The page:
By: Marissa Dauber
In the thought provoking and deeply disturbing Citizen: An American Lyric, by Claudia Rankine, we are given countless examples of daily microaggressions that black people face. We are shown situations that may go unnoticed if Rankine hadn’t brilliantly recorded them, and we are made to think differently about how we interact with each other on a daily basis. Rankine reminds us, through real life examples, that our words can hurt and leave lasting effects. However, Rankine also makes mention of some terrible, race-related tragedies that took place, that weren’t so subtle. To name a few, Rankine touches on the murders of Trayvon Martin, James Craig Anderson, and Mark Duggan. She then dedicates an entire page in memoriam to the many black bodies who have died because of their race. She fades the page out while the list is still going to remind the reader that this is a never-ending cycle, and these people frequently end up forgotten about. Perhaps one of the most devastating events Rankine mentions is the tragedy of Hurricane Katrina. Katrina was the most unfair display of blatant racism by police, National guard, and the nation as a whole. Rankine builds her many examples of racism up to this moment: to show that if we ignore racism, continue ignoring microaggressions, and disregard black lives, we will incite a national tragedy. All of our actions and words that may seem small all add up to explode in a nightmare of racially motivated tragedy.
I remember talking about the tragedy of Hurricane Katrina and it’s disturbing racial ties in a class I took on racism about a year ago. The professor for the class asked us if we considered Katrina to be a natural disaster, or a man-made one. The majority of people, including myself, stated that we thought it was a natural disaster. That was the day I learned the true meaning behind the events that took place during that hurricane. We watched a documentary called Trouble the Water, a film created by Kimberly Rivers Roberts and her husband, Scott Michael Roberts, who experienced life before, during, and after the storm. In the film, Kimberly states “These houses have not been inspected yet. There could be dead people right now, as we speak, because the National Guard, they have not been here, and it’s two weeks after the hurricane” (Democracy Now, 2008). They were stuck in the attic of their home, hiding from the water that destroyed the rest of their house. They started walking around what used to be their neighborhood and going into damaged homes, and they found their neighbor, dead in his house. The majority of people were too poor to afford to leave, so they were forced to stay there and die. Later on in the film, Scott states “This is one of the Navy bases that Bush had planned to close down. Why can’t we stay overnight? What about the women and children? They said, “Get off our property, or we’re going to start shooting” “ (Democracy Now, 2008). This scene was so disturbing, because there were safe and dry places that the people could be staying in, but they were not allowed to. When they begged to go inside, they were threated to leave or be shot, by the very people that were hired to “keep them safe”. I was very glad I had this knowledge of Katrina before reading Rankine’s book. It gave me a different perspective, as I was able to appreciate Rankine’s artistic and poetic touch to the tragedy, while understanding the back story behind her words. I feel that this film and the book couple together so nicely and give such strong background to the pain these people experienced unnecessarily.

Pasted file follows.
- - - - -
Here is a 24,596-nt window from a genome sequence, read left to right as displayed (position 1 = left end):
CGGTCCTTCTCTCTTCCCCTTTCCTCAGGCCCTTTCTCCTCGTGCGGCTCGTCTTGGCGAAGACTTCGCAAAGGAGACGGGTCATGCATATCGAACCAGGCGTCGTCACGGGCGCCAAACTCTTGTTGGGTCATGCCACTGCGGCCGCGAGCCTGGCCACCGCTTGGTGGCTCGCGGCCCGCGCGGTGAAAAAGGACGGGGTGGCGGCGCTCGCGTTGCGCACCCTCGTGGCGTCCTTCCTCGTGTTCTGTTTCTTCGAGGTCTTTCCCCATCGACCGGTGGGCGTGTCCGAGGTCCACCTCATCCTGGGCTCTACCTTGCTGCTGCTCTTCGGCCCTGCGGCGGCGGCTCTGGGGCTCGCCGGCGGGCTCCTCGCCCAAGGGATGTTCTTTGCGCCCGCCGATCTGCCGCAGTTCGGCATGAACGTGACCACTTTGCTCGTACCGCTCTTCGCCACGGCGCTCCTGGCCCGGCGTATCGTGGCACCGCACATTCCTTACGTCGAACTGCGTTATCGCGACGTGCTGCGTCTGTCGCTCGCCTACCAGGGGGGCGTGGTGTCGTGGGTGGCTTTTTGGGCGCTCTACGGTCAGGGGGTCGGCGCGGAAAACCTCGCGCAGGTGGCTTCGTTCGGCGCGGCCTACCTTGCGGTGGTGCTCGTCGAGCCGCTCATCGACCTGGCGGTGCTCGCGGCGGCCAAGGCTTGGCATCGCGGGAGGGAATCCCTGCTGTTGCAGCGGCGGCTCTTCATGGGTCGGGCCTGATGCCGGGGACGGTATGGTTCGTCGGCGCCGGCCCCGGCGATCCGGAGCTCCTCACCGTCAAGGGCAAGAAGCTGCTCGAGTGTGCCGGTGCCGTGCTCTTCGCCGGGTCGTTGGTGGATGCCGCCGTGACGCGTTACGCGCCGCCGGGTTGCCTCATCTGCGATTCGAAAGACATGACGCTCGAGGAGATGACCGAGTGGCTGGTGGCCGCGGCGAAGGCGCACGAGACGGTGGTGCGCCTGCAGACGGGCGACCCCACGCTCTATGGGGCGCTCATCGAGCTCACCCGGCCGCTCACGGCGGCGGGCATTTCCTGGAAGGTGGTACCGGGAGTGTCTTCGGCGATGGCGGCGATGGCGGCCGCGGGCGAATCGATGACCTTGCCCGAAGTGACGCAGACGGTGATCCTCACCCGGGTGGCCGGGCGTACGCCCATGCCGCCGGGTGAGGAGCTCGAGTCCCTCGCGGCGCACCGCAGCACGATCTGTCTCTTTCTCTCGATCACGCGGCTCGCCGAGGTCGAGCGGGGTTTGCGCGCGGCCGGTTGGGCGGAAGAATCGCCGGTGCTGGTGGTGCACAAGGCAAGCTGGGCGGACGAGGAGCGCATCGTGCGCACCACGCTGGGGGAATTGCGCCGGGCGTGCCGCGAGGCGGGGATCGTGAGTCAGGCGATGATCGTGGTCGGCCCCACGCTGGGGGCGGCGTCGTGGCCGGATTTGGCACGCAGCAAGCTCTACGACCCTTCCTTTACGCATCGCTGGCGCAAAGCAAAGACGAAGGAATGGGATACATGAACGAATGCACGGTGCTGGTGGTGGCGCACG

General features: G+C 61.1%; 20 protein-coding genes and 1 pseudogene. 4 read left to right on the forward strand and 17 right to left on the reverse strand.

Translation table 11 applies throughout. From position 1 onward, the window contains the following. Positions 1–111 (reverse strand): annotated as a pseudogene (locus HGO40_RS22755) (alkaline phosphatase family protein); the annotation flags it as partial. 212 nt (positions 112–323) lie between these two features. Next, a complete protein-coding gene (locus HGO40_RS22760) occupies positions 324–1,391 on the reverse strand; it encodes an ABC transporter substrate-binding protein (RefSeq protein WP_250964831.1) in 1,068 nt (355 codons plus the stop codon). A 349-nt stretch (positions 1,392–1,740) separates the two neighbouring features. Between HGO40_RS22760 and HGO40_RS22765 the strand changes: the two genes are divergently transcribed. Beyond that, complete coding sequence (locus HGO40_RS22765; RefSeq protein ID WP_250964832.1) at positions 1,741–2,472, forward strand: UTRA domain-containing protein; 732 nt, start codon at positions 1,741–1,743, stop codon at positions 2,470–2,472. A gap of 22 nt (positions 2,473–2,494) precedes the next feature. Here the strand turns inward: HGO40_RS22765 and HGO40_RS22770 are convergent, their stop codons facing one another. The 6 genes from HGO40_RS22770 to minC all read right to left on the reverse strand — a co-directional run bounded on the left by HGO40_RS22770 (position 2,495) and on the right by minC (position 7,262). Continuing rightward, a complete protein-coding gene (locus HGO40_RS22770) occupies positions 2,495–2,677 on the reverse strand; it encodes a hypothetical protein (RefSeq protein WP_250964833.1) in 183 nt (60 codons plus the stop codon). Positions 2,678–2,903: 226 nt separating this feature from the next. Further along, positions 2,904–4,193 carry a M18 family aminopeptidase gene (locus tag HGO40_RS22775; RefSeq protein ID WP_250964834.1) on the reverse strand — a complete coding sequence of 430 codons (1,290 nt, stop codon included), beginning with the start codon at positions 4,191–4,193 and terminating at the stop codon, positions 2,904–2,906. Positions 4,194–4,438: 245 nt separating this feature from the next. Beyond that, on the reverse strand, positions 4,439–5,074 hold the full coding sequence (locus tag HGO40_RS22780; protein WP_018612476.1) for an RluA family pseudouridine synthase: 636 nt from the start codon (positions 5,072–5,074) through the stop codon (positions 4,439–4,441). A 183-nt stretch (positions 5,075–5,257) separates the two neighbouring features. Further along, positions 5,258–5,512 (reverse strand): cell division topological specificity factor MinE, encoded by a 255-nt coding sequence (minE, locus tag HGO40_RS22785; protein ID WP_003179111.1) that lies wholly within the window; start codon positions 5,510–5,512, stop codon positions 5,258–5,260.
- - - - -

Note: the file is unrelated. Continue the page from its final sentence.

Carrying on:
In Rankine’s description of the tragedy, she states “…each house was a mumbling structure, all that water, buildings peeling apart, the yellow foam, the contaminated drawl of mildew, mold…the bodies lodged in piles of rubble, dangling from rafters, lying facedown, arms outstretched on parlor floors. And someone said, where were the buses? And simultaneously someone else said, FEMA said it wasn’t safe to be there” (Rankine, 84). This imagery says all too well what Katrina was like for black people. The very people that are hired and paid to protect them wouldn’t come to their rescue because “it wasn’t safe”, but they left all the people there to die, knowing it wasn’t safe. Rankine keeps repeating “Have you seen their faces?” (Rankine 83, 85-86) which emphasizes the point she previously made with the list of names fading off the page: these people will be forgotten about. They already are.
Rankine’s telling of the tragedy of Hurricane Katrina, coupled with the documentary Trouble the Water, really gave me a new perspective to this disaster, and taught me a lesson I will never forget: Hurricane Katrina was a man-made disaster. Humankind must change. Our daily acts of racism in the form of microaggressions add up until they explode, just as what happened in the man-made disaster of Hurricane Katrina. How many black bodies must fall until we change our ways?
- How did reading Citizen: An American Lyric give you a new perspective on Hurricane Katrina?
- What example of racism affected you/stood out to you most from this book?
Rankine, Claudia, 1963- author. Citizen: An American Lyric. Minneapolis, Minnesota: Graywolf Press, 2014.
“‘Trouble the Water’–New Film Provides Firsthand Account of Hurricane Katrina and Its Aftermath.” Democracy Now!, 22 Aug. 2008, https://www.democracynow.org/2008/8/22/trouble_the_water_new_film_provides.